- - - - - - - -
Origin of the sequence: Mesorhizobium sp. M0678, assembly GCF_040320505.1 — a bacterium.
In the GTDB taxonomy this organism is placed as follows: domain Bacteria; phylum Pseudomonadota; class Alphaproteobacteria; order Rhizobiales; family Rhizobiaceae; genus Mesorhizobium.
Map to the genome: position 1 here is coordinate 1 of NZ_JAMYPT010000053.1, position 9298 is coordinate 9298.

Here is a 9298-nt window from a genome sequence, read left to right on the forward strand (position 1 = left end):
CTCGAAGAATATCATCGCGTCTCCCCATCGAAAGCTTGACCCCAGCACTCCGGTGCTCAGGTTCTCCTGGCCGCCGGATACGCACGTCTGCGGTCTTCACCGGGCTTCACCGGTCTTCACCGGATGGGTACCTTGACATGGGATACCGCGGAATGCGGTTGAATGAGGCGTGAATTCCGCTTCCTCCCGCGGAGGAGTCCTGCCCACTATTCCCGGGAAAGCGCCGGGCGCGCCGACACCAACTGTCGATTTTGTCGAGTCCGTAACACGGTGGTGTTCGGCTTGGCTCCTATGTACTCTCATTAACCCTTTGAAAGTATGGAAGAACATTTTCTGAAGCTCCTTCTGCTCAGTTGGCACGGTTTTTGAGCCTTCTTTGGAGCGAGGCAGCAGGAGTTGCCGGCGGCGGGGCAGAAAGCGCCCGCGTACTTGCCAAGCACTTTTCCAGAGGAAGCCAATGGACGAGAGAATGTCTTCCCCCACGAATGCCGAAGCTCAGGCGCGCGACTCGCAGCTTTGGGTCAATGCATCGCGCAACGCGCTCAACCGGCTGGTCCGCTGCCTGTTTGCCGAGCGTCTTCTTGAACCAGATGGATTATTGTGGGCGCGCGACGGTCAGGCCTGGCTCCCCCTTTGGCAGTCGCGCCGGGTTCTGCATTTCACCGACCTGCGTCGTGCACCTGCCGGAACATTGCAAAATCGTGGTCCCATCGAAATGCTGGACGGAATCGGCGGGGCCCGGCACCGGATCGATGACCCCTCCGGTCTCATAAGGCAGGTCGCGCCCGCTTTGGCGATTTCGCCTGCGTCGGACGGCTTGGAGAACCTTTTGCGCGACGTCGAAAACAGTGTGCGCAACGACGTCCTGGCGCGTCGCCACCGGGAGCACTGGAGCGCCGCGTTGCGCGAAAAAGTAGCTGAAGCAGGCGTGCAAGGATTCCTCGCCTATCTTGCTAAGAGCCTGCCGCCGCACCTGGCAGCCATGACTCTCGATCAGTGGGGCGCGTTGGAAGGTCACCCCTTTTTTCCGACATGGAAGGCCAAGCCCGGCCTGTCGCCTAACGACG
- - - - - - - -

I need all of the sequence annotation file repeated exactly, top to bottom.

Origin of the sequence: Mesorhizobium sp. M0678, assembly GCF_040320505.1 — a bacterium.
In the GTDB taxonomy this organism is placed as follows: domain Bacteria; phylum Pseudomonadota; class Alphaproteobacteria; order Rhizobiales; family Rhizobiaceae; genus Mesorhizobium.
Map to the genome: position 1 here is coordinate 1 of NZ_JAMYPT010000053.1, position 9298 is coordinate 9298.

Here is a 9298-nt window from a genome sequence, read left to right on the forward strand (position 1 = left end):
CTCGAAGAATATCATCGCGTCTCCCCATCGAAAGCTTGACCCCAGCACTCCGGTGCTCAGGTTCTCCTGGCCGCCGGATACGCACGTCTGCGGTCTTCACCGGGCTTCACCGGTCTTCACCGGATGGGTACCTTGACATGGGATACCGCGGAATGCGGTTGAATGAGGCGTGAATTCCGCTTCCTCCCGCGGAGGAGTCCTGCCCACTATTCCCGGGAAAGCGCCGGGCGCGCCGACACCAACTGTCGATTTTGTCGAGTCCGTAACACGGTGGTGTTCGGCTTGGCTCCTATGTACTCTCATTAACCCTTTGAAAGTATGGAAGAACATTTTCTGAAGCTCCTTCTGCTCAGTTGGCACGGTTTTTGAGCCTTCTTTGGAGCGAGGCAGCAGGAGTTGCCGGCGGCGGGGCAGAAAGCGCCCGCGTACTTGCCAAGCACTTTTCCAGAGGAAGCCAATGGACGAGAGAATGTCTTCCCCCACGAATGCCGAAGCTCAGGCGCGCGACTCGCAGCTTTGGGTCAATGCATCGCGCAACGCGCTCAACCGGCTGGTCCGCTGCCTGTTTGCCGAGCGTCTTCTTGAACCAGATGGATTATTGTGGGCGCGCGACGGTCAGGCCTGGCTCCCCCTTTGGCAGTCGCGCCGGGTTCTGCATTTCACCGACCTGCGTCGTGCACCTGCCGGAACATTGCAAAATCGTGGTCCCATCGAAATGCTGGACGGAATCGGCGGGGCCCGGCACCGGATCGATGACCCCTCCGGTCTCATAAGGCAGGTCGCGCCCGCTTTGGCGATTTCGCCTGCGTCGGACGGCTTGGAGAACCTTTTGCGCGACGTCGAAAACAGTGTGCGCAACGACGTCCTGGCGCGTCGCCACCGGGAGCACTGGAGCGCCGCGTTGCGCGAAAAAGTAGCTGAAGCAGGCGTGCAAGGATTCCTCGCCTATCTTGCTAAGAGCCTGCCGCCGCACCTGGCAGCCATGACTCTCGATCAGTGGGGCGCGTTGGAAGGTCACCCCTTTTTTCCGACATGGAAGGCCAAGCCCGGCCTGTCGCCTAACGACG